Sharing with DPLA means that your materials can be seen in different contexts within the DPLA. They may be included in subject-based portals like the Black Women’s Suffrage Digital Collection and the Cleared to Land aviation portal, which automatically gather materials about a particular topic for easy access. Metadata about items shared with DPLA is also made available through the DPLA API, which allows developers to build new tools and interfaces using that metadata. Your materials might even be used to make an animated gif in the international GIF IT UP competition.
Being part of DPLA can make your digital library projects more attractive to funders and grant-makers, by broadening your collections’ reach and demonstrating engagement with a national network.
When you contribute metadata to DPLA, you join a national network of cultural heritage stewards who work together to increase access to digital resources. By participating, you can help increase local knowledge at your institution and across TDL about metadata quality & standards, copyright & rights statements, promoting digital collections, and related topics.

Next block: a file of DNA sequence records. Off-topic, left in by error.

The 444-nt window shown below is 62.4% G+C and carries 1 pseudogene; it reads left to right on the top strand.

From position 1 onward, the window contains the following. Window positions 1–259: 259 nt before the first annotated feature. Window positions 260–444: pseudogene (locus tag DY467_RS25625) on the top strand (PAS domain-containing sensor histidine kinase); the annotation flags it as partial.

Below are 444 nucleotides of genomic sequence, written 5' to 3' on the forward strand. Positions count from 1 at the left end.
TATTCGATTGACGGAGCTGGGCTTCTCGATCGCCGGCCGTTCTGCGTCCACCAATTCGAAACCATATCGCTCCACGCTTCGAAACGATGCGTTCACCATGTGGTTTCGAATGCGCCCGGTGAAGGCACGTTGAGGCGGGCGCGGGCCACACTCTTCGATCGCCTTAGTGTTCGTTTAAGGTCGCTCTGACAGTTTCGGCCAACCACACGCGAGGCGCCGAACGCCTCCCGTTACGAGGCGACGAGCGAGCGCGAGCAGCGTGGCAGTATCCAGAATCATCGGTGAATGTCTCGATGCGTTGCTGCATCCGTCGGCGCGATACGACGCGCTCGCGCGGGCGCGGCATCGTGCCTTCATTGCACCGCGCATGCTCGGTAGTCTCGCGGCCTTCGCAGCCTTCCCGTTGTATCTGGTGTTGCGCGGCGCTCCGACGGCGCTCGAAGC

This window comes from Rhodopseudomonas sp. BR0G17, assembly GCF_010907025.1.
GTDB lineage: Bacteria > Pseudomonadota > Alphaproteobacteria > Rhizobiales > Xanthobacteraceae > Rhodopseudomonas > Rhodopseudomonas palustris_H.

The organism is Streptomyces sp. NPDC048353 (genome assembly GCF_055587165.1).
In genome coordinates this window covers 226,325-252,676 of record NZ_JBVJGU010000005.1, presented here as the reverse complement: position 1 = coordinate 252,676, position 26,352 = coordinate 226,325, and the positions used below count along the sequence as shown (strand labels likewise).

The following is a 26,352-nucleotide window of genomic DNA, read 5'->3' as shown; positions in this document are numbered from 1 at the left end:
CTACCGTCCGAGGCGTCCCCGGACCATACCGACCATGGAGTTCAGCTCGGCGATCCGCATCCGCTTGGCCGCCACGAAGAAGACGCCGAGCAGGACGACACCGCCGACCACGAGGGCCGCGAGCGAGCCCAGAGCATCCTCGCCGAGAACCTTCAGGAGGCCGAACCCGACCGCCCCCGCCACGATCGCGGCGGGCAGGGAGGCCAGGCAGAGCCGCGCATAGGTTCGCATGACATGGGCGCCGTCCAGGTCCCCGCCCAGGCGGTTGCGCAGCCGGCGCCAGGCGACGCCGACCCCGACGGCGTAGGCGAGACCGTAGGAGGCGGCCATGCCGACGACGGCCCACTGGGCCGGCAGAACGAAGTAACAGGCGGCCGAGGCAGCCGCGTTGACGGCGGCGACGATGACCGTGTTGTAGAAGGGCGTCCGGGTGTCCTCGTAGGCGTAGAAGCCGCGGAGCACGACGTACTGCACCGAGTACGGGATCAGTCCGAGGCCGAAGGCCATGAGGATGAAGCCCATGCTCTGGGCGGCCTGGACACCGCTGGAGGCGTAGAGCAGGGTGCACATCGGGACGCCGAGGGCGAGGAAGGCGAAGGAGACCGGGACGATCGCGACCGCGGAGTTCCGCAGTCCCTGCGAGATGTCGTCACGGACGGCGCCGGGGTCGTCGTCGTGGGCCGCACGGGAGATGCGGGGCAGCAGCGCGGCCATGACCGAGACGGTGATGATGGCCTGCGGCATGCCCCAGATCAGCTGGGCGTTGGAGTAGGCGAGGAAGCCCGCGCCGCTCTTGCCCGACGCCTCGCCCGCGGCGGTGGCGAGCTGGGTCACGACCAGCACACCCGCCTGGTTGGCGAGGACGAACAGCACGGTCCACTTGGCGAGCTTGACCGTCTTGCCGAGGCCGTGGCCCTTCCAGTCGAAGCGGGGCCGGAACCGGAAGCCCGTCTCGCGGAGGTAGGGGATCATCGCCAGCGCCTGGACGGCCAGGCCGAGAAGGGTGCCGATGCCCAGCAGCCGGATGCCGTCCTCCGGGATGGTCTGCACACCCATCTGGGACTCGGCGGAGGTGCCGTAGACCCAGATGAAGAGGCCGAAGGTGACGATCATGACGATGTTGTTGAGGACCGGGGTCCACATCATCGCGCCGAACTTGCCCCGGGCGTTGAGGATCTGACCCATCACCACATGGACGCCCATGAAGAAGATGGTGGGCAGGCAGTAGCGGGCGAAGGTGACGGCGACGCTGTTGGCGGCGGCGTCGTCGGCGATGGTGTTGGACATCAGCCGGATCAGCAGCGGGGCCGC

Sharing your metadata with DPLA often leads to improvements to that metadata. TDL is happy to share your metadata with DPLA as-is (provided it meets the minimum requirements). However, many institutions find that the process of looking at their metadata in DPLA, in collaboration with TDL staff, helps identify priority areas for cleanup and enrichment.